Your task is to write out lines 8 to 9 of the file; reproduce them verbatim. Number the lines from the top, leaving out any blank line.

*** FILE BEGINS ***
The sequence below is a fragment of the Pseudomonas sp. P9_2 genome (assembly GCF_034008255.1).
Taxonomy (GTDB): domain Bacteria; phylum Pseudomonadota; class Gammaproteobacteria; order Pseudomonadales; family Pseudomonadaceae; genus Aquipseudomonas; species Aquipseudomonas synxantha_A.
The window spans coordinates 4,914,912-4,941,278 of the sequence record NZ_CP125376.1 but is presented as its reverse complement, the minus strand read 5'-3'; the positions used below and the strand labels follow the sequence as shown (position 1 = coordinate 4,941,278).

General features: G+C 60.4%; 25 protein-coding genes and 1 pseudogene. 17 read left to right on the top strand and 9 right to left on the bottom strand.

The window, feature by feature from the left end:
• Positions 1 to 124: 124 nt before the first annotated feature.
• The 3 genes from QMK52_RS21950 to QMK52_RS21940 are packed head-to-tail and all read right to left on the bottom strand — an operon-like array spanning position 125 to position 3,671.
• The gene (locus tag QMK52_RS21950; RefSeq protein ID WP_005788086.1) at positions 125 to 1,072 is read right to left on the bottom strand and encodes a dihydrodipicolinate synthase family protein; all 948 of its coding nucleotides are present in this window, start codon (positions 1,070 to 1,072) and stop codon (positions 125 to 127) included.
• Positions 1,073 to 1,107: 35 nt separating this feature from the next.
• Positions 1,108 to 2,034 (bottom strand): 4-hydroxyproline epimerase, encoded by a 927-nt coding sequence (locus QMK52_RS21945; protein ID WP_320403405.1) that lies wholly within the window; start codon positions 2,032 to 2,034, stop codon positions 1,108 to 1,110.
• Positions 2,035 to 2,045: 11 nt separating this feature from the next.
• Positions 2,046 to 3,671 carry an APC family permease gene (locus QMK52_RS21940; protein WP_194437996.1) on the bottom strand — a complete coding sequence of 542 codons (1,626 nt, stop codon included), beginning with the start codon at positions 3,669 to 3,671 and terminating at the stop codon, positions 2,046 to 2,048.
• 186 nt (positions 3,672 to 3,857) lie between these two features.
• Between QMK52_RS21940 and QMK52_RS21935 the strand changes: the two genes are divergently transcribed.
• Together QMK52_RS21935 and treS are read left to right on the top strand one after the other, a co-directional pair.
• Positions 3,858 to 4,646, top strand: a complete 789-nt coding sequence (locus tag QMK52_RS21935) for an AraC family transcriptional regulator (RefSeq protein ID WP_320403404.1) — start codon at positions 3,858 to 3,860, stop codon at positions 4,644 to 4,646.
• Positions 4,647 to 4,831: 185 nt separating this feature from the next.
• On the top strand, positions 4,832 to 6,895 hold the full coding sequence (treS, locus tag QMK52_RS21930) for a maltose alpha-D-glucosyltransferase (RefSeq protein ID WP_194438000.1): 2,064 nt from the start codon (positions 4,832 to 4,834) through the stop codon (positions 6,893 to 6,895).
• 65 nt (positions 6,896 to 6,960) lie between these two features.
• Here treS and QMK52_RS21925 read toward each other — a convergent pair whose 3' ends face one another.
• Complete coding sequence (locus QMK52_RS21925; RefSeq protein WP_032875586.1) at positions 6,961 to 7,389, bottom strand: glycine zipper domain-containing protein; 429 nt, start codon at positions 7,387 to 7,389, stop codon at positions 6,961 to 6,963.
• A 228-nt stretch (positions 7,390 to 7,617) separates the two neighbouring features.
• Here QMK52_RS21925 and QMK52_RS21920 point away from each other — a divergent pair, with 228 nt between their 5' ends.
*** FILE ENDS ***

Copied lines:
• The gene (locus tag QMK52_RS21950; RefSeq protein ID WP_005788086.1) at positions 125 to 1,072 is read right to left on the bottom strand and encodes a dihydrodipicolinate synthase family protein; all 948 of its coding nucleotides are present in this window, start codon (positions 1,070 to 1,072) and stop codon (positions 125 to 127) included.
• Positions 1,073 to 1,107: 35 nt separating this feature from the next.